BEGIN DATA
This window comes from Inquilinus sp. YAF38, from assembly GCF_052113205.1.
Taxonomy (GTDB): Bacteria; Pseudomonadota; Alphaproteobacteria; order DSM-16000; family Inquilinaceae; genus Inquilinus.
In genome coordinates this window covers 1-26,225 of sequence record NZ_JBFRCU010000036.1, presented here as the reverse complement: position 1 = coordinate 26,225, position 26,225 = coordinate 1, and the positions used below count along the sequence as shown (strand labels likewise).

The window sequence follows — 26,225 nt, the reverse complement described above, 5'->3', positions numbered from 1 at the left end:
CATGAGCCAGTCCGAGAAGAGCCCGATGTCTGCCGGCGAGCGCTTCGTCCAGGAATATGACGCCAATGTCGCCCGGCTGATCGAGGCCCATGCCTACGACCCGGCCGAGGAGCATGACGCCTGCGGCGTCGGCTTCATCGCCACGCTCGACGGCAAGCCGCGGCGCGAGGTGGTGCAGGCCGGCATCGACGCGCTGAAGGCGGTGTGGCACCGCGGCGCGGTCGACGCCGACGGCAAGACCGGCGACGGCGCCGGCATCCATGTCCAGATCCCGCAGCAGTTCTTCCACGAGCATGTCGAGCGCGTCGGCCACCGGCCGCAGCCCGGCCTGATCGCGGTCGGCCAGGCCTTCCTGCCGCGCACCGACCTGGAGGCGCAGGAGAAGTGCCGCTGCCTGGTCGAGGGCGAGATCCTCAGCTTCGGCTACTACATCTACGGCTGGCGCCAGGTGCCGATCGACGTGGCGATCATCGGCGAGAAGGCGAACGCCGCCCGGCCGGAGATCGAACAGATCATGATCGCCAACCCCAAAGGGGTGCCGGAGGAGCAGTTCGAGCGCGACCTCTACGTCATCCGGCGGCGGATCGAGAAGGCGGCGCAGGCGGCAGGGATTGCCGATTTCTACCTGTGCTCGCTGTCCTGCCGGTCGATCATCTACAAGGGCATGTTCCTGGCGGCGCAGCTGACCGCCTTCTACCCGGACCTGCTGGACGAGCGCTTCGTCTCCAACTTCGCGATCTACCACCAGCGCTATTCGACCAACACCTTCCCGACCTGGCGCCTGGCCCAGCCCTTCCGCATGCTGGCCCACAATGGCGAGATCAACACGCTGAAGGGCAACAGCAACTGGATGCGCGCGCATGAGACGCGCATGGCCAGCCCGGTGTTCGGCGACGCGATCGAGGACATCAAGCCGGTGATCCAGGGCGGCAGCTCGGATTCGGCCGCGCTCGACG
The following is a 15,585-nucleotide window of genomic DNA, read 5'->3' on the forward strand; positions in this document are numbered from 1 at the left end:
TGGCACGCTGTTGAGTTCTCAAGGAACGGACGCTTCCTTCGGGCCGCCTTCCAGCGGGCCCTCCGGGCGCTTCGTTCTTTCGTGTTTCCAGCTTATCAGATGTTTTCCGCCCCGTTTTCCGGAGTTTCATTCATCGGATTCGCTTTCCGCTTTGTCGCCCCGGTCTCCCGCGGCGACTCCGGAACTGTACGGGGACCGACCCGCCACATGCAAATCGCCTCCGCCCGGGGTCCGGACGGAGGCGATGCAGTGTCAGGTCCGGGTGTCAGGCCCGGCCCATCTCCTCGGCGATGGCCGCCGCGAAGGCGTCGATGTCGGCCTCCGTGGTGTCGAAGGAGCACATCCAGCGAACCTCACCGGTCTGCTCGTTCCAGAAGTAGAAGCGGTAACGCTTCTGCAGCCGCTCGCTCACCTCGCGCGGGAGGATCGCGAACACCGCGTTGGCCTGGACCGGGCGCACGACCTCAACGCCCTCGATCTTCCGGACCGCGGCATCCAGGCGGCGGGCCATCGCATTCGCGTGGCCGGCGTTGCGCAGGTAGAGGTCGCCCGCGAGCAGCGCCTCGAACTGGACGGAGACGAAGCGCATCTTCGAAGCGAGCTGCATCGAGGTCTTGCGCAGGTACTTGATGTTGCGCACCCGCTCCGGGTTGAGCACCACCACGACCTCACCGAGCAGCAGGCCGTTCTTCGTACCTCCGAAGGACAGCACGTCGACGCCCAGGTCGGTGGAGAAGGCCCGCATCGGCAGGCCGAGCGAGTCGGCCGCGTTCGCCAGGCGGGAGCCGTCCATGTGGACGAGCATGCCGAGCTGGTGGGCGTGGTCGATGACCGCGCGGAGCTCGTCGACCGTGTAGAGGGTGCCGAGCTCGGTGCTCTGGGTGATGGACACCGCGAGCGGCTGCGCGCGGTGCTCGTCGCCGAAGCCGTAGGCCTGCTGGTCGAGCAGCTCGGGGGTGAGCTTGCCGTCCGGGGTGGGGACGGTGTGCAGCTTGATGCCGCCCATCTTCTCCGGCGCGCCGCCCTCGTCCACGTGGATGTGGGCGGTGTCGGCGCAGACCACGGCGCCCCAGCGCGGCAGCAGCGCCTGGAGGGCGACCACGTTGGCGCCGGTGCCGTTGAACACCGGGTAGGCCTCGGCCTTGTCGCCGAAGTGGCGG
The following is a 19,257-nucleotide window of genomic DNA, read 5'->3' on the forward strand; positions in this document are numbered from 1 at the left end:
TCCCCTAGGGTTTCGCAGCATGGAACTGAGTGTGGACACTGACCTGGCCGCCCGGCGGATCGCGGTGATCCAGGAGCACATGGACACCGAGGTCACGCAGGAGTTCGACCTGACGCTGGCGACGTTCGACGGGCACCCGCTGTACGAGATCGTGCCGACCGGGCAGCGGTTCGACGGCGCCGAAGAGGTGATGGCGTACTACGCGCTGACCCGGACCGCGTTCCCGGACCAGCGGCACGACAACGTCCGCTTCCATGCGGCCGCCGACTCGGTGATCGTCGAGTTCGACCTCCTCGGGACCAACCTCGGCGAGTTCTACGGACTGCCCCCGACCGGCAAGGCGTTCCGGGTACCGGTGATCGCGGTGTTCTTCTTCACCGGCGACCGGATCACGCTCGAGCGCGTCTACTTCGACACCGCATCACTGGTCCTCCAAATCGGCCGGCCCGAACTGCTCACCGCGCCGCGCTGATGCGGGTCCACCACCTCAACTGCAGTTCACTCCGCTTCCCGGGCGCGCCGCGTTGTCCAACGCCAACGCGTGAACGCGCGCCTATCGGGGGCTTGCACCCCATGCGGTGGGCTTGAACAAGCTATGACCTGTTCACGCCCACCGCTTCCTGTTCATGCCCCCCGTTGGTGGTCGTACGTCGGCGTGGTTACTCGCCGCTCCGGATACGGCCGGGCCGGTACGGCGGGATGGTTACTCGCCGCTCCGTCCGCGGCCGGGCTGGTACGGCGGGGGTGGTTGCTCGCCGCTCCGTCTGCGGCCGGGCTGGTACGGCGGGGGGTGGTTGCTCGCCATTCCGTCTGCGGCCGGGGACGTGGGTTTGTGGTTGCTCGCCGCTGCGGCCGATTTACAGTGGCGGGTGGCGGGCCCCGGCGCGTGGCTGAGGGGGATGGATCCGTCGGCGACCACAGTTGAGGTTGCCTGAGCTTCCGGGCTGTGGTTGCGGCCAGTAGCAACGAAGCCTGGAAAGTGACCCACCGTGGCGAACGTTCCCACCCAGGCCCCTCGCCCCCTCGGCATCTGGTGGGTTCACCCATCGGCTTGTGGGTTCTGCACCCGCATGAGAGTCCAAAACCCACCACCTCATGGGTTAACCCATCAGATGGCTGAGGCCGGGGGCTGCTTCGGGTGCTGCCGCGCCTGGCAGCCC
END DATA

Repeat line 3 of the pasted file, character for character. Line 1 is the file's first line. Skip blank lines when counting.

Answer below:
In genome coordinates this window covers 1-26,225 of sequence record NZ_JBFRCU010000036.1, presented here as the reverse complement: position 1 = coordinate 26,225, position 26,225 = coordinate 1, and the positions used below count along the sequence as shown (strand labels likewise).